In The Dry Dock, LLC v. The Godfrey Conveyor Co., 2010 U.S. Dist. LEXIS 55628 (E.D. Wis. June 7, 2010), the plaintiff, a boat retailer, sued a manufacturer from which it purchased boats, claiming that the boats were defective and needed repairs. The retailer brought claims for breach of contract, breach of warranty, and violation of the Wisconsin Fair Dealership Law (WFDL), seeking consequential damages and reimbursement for the cost of repairs. The retailer claimed that the manufacturer’s failure to honor warranty claims and its removal of the retailer from the “dealer locator” on its Web site amounted to an unlawful termination of its “dealership” in violation of the WFDL.
In moving for summary judgment, the manufacturer argued that: (1) the retailer had failed to follow the manufacturer’s written warranty procedures (which included pre-approval for repairs over $100), (2) the manufacturer’s express warranty excluded consequential damages, and (3) the retailer was not a dealer because there was no “community of interest” between the manufacturer and the retailer, as required under the WFDL. The district court applied Seventh Circuit precedent holding that for a “community of interest” to exist for WFDL purposes, a manufacturer must have such unequal bargaining power over a reseller that the reseller is “over a barrel” and has no functional ability to negotiate with the manufacturer. Here, the retailer had only been selling the manufacturer’s products for 3.5 years, sold other brands in addition to the manufacturer’s, was not charged a franchise fee, was not required to purchase a minimum number of boats or maintain minimum inventory, was not required to advertise the manufacturer’s boats, and its sales of the manufacturer’s products amounted to six percent and two percent of its total revenues in the previous two years. Under these circumstances, no community of interest or “dealership” was found to exist and the WFDL claim was dismissed. The court also dismissed the claim for consequential damages, finding that the manufacturer’s warranty unambiguously disclaimed such damages and that the manufacturer’s required claims procedures were enforceable.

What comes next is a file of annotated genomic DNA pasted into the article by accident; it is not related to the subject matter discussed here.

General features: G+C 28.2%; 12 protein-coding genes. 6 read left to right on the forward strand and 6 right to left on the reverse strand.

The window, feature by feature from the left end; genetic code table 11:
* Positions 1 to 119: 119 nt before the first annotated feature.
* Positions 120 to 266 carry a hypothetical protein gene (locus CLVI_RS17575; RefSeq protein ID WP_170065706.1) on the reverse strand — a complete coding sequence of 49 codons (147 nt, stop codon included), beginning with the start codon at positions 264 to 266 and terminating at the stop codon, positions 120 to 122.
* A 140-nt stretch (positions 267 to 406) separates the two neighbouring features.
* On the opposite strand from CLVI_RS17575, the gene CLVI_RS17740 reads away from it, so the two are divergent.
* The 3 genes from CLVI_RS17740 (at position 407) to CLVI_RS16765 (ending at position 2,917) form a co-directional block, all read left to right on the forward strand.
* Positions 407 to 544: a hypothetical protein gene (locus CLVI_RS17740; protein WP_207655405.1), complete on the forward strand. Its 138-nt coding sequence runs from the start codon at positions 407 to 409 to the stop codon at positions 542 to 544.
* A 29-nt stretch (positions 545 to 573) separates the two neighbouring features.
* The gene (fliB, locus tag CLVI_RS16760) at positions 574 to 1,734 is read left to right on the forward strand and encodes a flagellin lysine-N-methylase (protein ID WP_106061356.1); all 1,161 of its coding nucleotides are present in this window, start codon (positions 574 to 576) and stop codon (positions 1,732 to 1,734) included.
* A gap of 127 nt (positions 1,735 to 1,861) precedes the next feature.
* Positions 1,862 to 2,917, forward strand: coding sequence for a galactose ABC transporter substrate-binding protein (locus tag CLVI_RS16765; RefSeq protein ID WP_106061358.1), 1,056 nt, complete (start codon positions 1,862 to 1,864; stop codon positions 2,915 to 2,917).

The retailer’s suit was permitted to continue on a separate claim for breach of the implied warranty of merchantability. Under the Uniform Commercial Code, the warranty of merchantability is implied in all contracts for the sale of goods, unless the manufacturer’s express warranty specifically excludes it, which it did not in this case.
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